Published on Wednesday, 14 December 2011
The Australian Football League’s integrated campaign titled ‘This Is Greatness’ to promote the 2011 Toyota AFL Final Series featured a series of TVCs screened on Channel Seven during live coverage of the finals over the four weeks up to 1 October.
|Director Bobby Dazzler and the team at Crayon Melbourne created the spots with agency George Patterson Y&R Melbourne, recreating historic football moments. ‘This is Greatness’ included radio ads and a street and public transport campaign across Melbourne, the finals’ host city.
Director Bobby Dazzler at Crayon Melbourne said, “This campaign's treatment took an original direction for the sport and the AFL actively participated in its development. As a strong starting point, we had the art direction for GP Y&R Melbourne’s print element. The client's chief concern was that the ink and grungy effects would overpower the famous footage. Fortunately, we were still working on the final spots when the first spots were airing, and the enthusiastic feedback from the general public and fans gave the client confidence to let us to crank up those ink splats, transitions and colours.”
The access they had to the AFL's archives was fantastic but also presented challenges. The spots not only had to look great and be dynamic, but also needed to show significant AFL moments. As the key was keeping a balance, the client's close involvement in shot selection was important to the project's authenticity.
Much of the footage of the famous events was not of the best quality in terms of camera movement, composition and resolution. Some clips were nearly 50 years old and of course anything over ten years was SD in 4:3, a tricky scenario for a 16:9 project. The solution was to extend frames through matte painting, adding and removing players and in some cases recreating the shots entirely.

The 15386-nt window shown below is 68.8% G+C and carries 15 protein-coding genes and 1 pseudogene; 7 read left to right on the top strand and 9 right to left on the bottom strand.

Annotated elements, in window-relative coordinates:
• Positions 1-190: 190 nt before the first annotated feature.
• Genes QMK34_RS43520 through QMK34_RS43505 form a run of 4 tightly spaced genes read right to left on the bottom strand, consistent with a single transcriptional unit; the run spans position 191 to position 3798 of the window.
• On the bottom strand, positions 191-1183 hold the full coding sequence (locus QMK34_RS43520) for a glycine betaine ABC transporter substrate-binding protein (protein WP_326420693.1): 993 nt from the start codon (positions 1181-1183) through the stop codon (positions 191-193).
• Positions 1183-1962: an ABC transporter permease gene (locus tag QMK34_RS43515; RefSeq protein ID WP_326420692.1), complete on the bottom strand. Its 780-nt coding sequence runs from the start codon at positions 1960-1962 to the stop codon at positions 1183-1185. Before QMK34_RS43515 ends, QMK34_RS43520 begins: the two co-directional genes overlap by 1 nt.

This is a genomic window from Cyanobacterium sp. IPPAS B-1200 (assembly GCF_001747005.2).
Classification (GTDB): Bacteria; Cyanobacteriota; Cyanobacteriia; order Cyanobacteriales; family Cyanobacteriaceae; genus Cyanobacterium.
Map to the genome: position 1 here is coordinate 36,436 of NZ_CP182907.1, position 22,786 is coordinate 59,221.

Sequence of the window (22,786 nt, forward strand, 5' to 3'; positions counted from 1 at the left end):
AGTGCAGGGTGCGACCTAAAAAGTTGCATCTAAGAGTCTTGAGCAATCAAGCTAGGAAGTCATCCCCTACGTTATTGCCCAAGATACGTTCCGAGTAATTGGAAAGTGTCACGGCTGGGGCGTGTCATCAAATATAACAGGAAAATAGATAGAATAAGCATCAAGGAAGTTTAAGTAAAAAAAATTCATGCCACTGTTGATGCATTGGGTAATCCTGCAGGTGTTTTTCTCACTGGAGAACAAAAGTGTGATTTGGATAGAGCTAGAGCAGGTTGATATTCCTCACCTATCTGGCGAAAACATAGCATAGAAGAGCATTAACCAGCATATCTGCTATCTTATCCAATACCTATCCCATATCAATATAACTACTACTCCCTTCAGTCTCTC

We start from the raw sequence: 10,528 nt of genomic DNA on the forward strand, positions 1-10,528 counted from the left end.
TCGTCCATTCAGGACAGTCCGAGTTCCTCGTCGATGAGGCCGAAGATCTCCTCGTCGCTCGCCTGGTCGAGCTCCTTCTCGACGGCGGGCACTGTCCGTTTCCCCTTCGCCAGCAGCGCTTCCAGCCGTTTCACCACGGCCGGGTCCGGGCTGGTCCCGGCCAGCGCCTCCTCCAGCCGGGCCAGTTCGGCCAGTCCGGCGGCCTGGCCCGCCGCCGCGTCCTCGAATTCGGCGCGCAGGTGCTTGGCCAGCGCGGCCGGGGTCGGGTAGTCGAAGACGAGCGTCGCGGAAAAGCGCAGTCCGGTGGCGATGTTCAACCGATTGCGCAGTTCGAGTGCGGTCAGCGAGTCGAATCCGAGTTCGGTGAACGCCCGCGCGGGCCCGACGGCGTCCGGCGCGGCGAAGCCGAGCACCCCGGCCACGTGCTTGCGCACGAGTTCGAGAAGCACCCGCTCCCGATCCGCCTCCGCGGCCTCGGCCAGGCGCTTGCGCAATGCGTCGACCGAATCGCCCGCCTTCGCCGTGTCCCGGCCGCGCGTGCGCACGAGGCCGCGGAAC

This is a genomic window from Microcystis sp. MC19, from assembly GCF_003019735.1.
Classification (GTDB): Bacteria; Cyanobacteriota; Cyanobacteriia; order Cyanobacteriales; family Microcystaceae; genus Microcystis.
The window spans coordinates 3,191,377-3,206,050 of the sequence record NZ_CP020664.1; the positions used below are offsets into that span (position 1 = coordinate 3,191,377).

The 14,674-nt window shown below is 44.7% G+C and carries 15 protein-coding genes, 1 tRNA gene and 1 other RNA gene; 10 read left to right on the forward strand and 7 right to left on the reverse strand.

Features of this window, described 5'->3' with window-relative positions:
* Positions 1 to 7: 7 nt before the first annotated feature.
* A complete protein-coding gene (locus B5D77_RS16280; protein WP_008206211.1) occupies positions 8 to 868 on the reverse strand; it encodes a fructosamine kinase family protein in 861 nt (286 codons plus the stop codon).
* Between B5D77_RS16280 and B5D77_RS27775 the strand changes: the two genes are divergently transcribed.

“After the edit was approved and locked, we would output each clip with a fair number of handles to use for the transitions. The workflow began with rotoscoping using luma masks created for selected players, uniforms and other elements such as the ball, followed by tracking and floor placement,” Bobby said.
“We needed to rotoscope not just each player, but their uniforms too. Although this was time consuming, it meant we had complete freedom to place graphic elements between players, grade their team colours and their skin tones. By having the uniforms and skin rotoscoped separately, we could easily make tweaks and needed to do very little colour grading at the end of the project. The only exceptions to this technique were the large crowd shots where we used colour keying.”
Adding graphic elements was an organic process. Ink in particular was added on a shot by shot basis. In some shots, ink footage would work perfectly as 2D elements, in others they painted and scanned ink splodges and added these as assets to the composition. “We had a great selection of assets to use and a good grasp of which assets suited which scenarios. Time warps, masking and matte chokers gave us a good deal of customisation,” said Bobby. “Most spots incorporated many layers of all of these assets. We used After Effects and Maya for animation and motion graphics, and did the grade in After Effects.